Bloomberg law talks about the student debt crisis and interviews Congressman Steve Cohen (D-TN), who is trying to get a bill passed in Congress to allow private student loan debt be discharged. Currently private student loan debt is protected by the 2005 bankruptcy law and cannot be forgiven in most circumstances.
Cohen's bill, H.R.2028 is called the Private Student Loan Bankruptcy Fairness Act of 2011 and it's seemingly nowhere in the House of Representatives, even though the bill has 45 cosponsors. H.R. 2028 is seemingly buried in committee, the Judiciary subcommittee on Courts, Commercial and Administrative Law. There is a petition to pass this bill, as it sits dormant in the House. Notice this bill does nothing for student loans from the government.
Another thing to note is how lobbyists demand more foreign workers with businesses absolutely refusing to hire these new college grads who are Americans. It's an absolute outrage to hear claims of worker shortage when so many people, graduating from the best higher educational system in the world, the United States, are passed over and not hired. Next time you hear Americans are unskilled, contemplate how the U.S. university system is ranked highest among nations, yet U.S. businesses, corporations seemingly refuse to hire graduates who happen to be U.S. citizens.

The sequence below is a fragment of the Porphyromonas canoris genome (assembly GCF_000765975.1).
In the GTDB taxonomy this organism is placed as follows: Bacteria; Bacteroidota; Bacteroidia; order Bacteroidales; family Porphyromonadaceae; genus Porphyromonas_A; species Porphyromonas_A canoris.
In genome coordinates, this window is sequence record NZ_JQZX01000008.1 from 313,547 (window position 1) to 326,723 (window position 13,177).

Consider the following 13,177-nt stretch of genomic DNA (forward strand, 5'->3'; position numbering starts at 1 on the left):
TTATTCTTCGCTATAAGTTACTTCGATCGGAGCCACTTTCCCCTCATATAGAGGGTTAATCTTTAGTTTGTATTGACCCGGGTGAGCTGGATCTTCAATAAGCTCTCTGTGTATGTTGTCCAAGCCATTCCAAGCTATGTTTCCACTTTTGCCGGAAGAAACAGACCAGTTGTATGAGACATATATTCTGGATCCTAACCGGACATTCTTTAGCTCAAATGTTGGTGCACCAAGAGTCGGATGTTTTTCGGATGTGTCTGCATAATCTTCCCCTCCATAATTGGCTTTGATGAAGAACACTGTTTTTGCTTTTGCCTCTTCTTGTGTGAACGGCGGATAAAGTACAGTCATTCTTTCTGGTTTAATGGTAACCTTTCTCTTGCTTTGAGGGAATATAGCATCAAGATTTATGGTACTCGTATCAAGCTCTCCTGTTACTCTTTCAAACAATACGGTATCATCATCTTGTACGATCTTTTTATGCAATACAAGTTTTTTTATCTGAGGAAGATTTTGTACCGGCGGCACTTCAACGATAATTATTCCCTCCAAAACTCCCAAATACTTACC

Literally Americans are being hoodwinked into a new form of debtor's prison. The entire game is sold by a lie that higher education is the ticket to the American dream. Meanwhile businesses, corporations refuse to hire Americans and most absurdly refuse to train Americans. On the job training was standard fare for new hires. It wasn't until offshore outsourcing and manipulation of the U.S. immigration system for cheap labor did training new workers go by the wayside. Higher education has also turned into a zoo, with hyper-competitive entrance requirements and for Academicians, tenure is next to impossible. Universities have an unlimited supply of cheap labor, against through foreign guest worker Visas and literally we have a glut of PhDs in this country. Additionally, higher education costs are going through the roof and at this point one must wonder what kind of product higher education is and if it's worth the skyrocketing price tag. College costs are outrageous with a 15% increase in just the last two years. Something needs to happen to reduce the expense of getting a sheepskin.
Between 1999 and 2009, tuition at public four-year colleges rose 73 percent on average, and tuition at private nonprofit colleges jumped 34 percent. In the same period, median family income fell by about 7 percent.
These days so much real education is available on-line, why not simply have certifications and online tests, free of charge to accredit people in learning and mastering material on their own? Does one really have to go marching off to the ivory towers and sit in physical seats to certify one has become educated? What's the endgame here when America's best and the brightest are being denied opportunity, work and career? Canceling private student loans is simply a stepping stone. The reality is not only did policymakers sell our future down the river, they sold out our higher educational system along with it.